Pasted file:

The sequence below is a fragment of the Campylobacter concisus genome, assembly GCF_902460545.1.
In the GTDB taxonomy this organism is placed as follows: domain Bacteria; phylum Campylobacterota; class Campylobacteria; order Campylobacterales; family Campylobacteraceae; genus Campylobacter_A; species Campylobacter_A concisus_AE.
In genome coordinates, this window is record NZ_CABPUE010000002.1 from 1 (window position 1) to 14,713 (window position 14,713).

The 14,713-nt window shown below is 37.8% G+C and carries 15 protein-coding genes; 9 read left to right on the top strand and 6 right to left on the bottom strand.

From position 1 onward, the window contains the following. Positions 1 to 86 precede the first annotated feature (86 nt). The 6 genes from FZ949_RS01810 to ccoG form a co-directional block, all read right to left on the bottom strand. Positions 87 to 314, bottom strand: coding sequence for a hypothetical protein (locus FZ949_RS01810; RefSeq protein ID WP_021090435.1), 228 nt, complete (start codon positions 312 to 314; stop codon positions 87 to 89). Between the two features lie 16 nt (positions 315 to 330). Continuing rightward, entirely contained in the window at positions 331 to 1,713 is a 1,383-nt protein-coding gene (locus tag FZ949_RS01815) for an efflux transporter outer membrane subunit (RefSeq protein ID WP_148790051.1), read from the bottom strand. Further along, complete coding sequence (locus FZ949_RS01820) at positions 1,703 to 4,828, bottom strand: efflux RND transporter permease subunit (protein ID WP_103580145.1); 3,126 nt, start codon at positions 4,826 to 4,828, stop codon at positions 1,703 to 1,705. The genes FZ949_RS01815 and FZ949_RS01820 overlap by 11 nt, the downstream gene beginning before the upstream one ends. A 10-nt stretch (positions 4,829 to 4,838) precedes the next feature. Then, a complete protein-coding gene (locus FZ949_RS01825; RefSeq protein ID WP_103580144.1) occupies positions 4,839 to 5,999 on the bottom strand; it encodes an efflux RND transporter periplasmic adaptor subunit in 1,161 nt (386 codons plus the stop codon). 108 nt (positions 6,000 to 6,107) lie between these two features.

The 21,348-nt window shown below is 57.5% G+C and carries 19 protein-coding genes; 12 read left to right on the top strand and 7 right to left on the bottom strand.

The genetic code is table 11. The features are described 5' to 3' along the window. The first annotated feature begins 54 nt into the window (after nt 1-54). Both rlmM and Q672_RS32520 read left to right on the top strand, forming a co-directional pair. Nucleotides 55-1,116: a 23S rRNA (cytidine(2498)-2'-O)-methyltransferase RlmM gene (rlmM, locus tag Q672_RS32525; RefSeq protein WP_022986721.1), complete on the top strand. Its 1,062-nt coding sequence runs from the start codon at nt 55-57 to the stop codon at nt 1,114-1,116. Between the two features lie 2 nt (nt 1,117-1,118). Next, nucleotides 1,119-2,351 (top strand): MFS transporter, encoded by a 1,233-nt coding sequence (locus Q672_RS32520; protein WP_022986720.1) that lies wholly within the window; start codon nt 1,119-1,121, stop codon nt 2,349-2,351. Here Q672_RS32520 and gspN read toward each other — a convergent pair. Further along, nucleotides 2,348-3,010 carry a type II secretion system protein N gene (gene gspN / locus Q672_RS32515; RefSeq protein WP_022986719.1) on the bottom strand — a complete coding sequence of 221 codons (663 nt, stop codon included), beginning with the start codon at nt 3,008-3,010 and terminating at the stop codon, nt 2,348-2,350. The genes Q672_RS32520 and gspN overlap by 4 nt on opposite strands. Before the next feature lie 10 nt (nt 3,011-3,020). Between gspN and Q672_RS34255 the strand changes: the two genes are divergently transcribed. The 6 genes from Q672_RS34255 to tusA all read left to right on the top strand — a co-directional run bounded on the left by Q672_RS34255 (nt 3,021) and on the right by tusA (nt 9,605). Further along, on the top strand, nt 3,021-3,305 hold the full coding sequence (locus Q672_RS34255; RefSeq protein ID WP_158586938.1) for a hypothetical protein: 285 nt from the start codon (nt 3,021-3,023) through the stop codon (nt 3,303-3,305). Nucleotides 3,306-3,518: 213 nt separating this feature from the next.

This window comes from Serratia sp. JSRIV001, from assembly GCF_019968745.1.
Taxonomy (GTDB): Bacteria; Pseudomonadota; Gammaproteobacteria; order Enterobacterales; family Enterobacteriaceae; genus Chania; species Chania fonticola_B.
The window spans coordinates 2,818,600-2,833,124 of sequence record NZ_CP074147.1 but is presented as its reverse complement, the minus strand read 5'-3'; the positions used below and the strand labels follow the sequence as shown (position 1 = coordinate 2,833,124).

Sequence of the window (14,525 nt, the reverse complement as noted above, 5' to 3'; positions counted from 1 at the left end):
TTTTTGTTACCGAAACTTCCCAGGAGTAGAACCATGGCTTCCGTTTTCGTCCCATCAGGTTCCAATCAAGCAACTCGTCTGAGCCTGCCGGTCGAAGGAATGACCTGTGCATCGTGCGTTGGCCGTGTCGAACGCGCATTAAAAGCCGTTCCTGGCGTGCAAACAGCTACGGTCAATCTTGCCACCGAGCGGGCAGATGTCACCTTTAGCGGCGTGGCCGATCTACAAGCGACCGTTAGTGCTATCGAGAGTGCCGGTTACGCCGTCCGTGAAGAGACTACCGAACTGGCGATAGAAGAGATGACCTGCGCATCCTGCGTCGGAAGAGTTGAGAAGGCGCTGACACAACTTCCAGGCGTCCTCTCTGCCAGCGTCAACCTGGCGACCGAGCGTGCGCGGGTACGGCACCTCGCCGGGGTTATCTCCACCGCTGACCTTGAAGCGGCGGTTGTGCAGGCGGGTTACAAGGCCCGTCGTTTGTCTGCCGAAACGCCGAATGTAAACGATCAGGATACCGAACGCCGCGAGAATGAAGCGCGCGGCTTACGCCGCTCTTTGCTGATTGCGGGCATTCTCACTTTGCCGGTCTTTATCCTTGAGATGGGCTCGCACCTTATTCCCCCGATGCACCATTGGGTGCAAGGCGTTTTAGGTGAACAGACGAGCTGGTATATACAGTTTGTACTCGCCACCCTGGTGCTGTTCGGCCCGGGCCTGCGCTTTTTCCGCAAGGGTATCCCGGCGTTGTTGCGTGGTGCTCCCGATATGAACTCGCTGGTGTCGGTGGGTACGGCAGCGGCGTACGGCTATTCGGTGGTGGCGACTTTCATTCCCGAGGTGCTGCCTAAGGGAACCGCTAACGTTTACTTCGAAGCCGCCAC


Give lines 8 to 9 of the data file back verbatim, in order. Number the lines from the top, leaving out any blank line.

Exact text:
This window comes from Serratia sp. JSRIV001, from assembly GCF_019968745.1.
Taxonomy (GTDB): Bacteria; Pseudomonadota; Gammaproteobacteria; order Enterobacterales; family Enterobacteriaceae; genus Chania; species Chania fonticola_B.